Radishes for breakfast?
Radishes come in a lot more varieties than I ever gave them credit for. I always thought of them as the little red spheres that Peter Rabbit got in trouble for and that cafeterias thinly-sliced into cheap salads, and they are, but it turns out they come in white and purple and in between – watermelon radishes are whitish-green on the outside and red in the center – and in spheres and oblong and big like cucumbers, and that’s not even including varieties like daikon and other Asian relatives.
If the only kind that you’re familiar with are the little red salad spheres, you probably think of them as crunchy, spicy, and a little useless, and in general I agree. Breakfast radishes, on the other hand, are lovely.
They’re smaller and oblong, red from stem almost to the end where they are daintily tipped in white. Look for ones with nice healthy greens attached. They should be firm, and the smaller the sweeter, though the teeny ones rot faster. When they start to turn, they get squishy from the inside out, so the middle will cave before the ends will shrivel. Good ones look and feel a lot like small fingers. Sorry, but they do. If one of them grazes you while sticking out of your straw bag, you’ll jump a foot into the air. It’s creepy! Or maybe I’m just jumpy.
But they’re not nearly as sharp-tasting as the supermarket variety, which gives them a fresh, watery flavor – like a pickle without the vinegar. They have a nice subtle bite so that something’s going on, but if you cook them down, it’s slight enough that it will practically disappear, which can be good when you have too many in the fridge that you don’t want to waste. Think very, very mild horseradish.
They really shine, however, in simplicity. Chop them into chunks, drizzle with olive oil and chunky salt, and eat them with your fingers while you sit on the porch on a warm evening with a glass of wine or beer. Or slice them thin, layer on really excellent bread spread thick with a good butter and sprinkle very lightly with salt. That’s it. Cream cheese? Unnecessary. Spices? Not here. Just crispy, crunchy deliciousness that tastes exactly like Spring should taste.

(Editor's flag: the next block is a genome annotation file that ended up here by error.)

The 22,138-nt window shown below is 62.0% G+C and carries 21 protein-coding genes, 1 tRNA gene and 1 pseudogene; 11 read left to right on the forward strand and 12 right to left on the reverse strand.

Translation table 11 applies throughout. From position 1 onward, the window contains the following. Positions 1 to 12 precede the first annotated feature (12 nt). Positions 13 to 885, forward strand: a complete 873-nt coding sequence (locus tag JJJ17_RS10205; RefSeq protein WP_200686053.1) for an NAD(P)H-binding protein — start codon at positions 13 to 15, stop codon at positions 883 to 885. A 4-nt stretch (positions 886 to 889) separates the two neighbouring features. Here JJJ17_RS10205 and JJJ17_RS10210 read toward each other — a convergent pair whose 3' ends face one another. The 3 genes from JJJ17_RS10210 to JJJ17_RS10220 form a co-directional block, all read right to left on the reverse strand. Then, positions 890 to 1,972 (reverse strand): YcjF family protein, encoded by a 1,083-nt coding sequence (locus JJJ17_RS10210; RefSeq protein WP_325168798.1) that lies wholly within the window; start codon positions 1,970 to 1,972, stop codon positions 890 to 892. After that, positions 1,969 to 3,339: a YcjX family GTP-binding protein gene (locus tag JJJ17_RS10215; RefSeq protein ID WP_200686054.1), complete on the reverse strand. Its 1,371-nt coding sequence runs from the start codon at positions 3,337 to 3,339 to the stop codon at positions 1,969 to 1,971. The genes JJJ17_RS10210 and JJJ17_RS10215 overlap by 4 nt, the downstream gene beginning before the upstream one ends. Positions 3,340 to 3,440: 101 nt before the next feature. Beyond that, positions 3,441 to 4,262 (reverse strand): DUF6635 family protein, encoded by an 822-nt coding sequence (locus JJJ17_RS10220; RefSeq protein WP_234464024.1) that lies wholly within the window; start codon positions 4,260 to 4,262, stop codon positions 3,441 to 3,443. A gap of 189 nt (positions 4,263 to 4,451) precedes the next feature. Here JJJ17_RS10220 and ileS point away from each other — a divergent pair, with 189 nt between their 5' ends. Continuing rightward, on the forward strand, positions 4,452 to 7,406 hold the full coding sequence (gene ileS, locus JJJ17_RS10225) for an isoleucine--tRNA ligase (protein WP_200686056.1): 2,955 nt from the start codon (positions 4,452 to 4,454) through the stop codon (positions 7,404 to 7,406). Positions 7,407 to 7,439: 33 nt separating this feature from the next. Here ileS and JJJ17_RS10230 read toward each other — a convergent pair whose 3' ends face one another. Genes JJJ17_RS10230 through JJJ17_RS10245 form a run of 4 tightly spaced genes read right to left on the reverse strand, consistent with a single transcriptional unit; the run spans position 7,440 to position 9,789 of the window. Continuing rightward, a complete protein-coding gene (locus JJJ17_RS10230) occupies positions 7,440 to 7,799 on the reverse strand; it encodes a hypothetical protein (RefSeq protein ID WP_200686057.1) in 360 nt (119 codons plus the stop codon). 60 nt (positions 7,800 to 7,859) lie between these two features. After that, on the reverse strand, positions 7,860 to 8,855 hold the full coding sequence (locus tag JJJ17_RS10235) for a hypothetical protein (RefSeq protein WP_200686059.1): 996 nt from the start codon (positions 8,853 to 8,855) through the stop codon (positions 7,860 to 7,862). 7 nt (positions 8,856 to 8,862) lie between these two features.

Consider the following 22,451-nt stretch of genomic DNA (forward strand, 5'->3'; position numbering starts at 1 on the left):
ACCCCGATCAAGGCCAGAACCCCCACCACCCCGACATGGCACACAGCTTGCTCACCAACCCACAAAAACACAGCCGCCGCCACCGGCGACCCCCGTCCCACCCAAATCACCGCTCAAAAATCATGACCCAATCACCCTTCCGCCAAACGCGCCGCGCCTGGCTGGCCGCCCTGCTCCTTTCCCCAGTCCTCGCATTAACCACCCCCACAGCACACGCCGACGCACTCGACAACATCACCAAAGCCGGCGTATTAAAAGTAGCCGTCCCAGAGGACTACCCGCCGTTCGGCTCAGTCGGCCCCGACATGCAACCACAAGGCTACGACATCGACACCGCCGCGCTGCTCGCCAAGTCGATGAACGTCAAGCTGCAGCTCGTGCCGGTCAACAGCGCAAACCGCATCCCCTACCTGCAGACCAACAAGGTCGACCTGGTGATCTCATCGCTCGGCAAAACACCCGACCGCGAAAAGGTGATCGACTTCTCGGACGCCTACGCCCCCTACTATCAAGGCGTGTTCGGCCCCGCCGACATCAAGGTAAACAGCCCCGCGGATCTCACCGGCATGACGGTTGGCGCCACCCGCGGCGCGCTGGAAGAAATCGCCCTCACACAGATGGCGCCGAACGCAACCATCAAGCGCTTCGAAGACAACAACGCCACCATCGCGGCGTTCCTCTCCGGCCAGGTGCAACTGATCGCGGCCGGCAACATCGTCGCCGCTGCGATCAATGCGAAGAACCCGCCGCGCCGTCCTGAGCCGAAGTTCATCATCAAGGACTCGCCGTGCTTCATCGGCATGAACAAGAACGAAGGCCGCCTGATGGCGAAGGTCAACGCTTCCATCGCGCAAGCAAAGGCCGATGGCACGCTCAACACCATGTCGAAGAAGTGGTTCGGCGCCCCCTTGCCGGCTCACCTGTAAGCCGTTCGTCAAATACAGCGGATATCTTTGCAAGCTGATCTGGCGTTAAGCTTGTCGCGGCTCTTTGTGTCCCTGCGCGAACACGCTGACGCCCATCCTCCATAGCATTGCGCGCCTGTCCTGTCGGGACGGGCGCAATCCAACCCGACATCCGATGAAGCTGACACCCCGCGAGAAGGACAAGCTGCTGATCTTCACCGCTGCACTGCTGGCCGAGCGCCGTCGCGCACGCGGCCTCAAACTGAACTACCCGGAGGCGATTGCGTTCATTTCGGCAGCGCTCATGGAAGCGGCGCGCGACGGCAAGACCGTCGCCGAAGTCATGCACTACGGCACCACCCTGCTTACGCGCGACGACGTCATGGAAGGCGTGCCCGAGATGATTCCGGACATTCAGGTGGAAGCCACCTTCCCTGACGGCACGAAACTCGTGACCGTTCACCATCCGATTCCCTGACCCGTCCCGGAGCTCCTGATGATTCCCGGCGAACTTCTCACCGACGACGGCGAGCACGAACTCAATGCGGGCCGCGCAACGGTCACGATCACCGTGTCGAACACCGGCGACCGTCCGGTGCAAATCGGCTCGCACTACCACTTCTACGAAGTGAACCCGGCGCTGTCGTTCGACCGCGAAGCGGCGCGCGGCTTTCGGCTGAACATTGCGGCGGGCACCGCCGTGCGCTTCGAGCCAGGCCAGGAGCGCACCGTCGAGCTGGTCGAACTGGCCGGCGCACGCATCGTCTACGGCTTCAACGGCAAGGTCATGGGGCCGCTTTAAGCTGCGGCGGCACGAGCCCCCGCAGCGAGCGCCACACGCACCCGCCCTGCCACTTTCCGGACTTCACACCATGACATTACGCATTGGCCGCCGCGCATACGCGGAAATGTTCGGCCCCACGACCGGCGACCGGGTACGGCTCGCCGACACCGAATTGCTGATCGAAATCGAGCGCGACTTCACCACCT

P.S. Don’t throw out the greens! Use them like you would any mildly bitter green – beet, chard, mustard – and toss with pasta. More on the greens later…
Trim? Trim off the root hairs or the really spindly long root at the end, and take a little off the top. If you’re saving the greens, chop them off about 1/2 inch from the root as soon as you get them home – they’ll continue to feed the radish and will wilt faster. If you’re not saving them, leave them on to help the root stay fresh a little longer.
Edible when raw? Yes. Best when raw, in my opinion, though cooked can go in almost anything as filler.
Worth the price of organic? Probably, and easy to find if you don’t mind them looking a little ugly. Radishes are one of the key “trap crops” used by organic farmers to lure bugs away from more desirable fare, so plenty of growers have radishes by the bushel-full…Trouble is, they’re trap crops. They’re gonna look a little worse for wear unless the farmer is doing something to protect them better. Ignore the bug holes and chomp away!
In season: Spring. Radishes like a cold snap- it makes them sweeter- and they’re usually best when dug up before the soil gets too consistently hot. In L.A., I don’t like to buy radishes much past June unless we’ve had a very mild Spring, but in the rest of the country you may be good straight through until August.
Best with: almost nothing – a little oil or butter, a little salt, and nothing else to compete.
How to Store: In the fridge they’ll keep a week or longer, but they will get squidgy about the edges or soft in the center if they go too long. If they’re no longer firm but not really soft, toss them into any sort of stir-fry/saute-type meal and they’ll cook down and taste just fine.